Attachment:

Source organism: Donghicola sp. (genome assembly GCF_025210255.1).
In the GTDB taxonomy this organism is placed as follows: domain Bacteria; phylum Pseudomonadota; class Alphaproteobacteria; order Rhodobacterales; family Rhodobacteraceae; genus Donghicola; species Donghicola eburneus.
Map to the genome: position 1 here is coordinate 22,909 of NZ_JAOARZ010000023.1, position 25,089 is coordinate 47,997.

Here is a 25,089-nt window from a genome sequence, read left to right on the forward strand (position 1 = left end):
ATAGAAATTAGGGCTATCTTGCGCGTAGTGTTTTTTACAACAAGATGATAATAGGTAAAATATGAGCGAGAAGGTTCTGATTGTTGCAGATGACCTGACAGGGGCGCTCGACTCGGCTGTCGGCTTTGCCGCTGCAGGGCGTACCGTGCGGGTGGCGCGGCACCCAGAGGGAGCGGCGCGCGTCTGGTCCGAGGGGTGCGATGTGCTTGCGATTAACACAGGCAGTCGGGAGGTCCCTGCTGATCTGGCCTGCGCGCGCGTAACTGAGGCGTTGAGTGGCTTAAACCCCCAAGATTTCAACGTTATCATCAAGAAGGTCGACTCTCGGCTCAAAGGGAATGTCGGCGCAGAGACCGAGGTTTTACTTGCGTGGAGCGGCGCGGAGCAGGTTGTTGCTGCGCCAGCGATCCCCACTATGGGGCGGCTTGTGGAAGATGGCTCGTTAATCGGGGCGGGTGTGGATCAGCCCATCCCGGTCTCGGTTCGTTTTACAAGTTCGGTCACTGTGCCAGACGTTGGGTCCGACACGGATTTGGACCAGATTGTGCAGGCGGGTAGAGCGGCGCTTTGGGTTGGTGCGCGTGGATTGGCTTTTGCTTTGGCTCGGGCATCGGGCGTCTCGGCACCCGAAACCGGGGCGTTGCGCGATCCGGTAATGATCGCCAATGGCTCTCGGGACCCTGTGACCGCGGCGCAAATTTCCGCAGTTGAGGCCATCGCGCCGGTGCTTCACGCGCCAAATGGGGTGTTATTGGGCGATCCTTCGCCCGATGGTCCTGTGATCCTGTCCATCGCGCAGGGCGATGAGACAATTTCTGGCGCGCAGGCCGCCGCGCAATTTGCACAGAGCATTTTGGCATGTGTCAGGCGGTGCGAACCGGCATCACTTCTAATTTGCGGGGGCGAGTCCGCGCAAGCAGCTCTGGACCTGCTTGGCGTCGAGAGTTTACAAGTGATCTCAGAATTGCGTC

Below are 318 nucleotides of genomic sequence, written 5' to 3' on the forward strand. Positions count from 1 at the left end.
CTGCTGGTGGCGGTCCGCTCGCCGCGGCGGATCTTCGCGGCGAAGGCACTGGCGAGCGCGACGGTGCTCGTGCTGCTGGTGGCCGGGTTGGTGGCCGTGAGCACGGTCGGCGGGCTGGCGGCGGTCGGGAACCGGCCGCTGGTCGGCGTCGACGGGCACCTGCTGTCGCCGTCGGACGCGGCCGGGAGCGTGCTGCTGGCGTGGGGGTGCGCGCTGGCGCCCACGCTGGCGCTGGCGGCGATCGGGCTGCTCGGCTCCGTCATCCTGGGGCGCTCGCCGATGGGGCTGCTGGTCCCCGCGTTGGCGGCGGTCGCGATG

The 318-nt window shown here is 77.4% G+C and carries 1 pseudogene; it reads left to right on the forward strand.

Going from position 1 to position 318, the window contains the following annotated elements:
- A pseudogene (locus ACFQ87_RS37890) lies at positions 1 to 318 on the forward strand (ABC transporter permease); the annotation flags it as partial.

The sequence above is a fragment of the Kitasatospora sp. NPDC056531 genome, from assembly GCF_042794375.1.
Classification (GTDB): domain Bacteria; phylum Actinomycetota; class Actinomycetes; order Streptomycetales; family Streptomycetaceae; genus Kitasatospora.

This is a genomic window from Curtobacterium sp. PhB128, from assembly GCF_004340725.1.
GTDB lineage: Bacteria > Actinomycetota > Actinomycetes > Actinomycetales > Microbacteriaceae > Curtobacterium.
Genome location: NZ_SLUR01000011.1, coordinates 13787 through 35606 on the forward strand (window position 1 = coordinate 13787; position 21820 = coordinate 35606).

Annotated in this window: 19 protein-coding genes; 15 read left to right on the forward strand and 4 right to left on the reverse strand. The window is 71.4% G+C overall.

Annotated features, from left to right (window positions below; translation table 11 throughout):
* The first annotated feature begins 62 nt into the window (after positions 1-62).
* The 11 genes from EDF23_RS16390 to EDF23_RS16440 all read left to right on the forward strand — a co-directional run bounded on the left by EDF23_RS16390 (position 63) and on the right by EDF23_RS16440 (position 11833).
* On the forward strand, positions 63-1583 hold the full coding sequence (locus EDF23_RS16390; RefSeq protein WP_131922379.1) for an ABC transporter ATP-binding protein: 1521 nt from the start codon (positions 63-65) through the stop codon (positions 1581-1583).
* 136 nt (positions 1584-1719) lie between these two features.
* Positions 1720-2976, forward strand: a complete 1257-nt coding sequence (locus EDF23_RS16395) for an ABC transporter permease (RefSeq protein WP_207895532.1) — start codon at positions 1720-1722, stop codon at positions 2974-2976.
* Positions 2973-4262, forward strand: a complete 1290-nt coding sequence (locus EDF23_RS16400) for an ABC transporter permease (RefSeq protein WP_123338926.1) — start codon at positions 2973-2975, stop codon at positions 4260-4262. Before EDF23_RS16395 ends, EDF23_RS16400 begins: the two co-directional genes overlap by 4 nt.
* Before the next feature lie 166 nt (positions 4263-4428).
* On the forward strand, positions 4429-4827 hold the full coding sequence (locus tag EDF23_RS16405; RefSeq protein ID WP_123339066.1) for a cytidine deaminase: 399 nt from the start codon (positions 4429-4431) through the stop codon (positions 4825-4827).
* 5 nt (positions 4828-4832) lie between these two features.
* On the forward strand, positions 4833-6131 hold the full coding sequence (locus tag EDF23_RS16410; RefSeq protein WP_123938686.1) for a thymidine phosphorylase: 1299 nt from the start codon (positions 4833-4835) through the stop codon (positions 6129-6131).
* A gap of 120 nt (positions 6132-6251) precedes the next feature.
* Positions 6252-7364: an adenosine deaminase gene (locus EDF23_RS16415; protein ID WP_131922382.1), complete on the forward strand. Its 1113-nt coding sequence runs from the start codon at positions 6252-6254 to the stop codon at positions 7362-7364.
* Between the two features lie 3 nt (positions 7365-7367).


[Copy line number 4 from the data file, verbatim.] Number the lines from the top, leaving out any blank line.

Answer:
Here is a 25,089-nt window from a genome sequence, read left to right on the forward strand (position 1 = left end):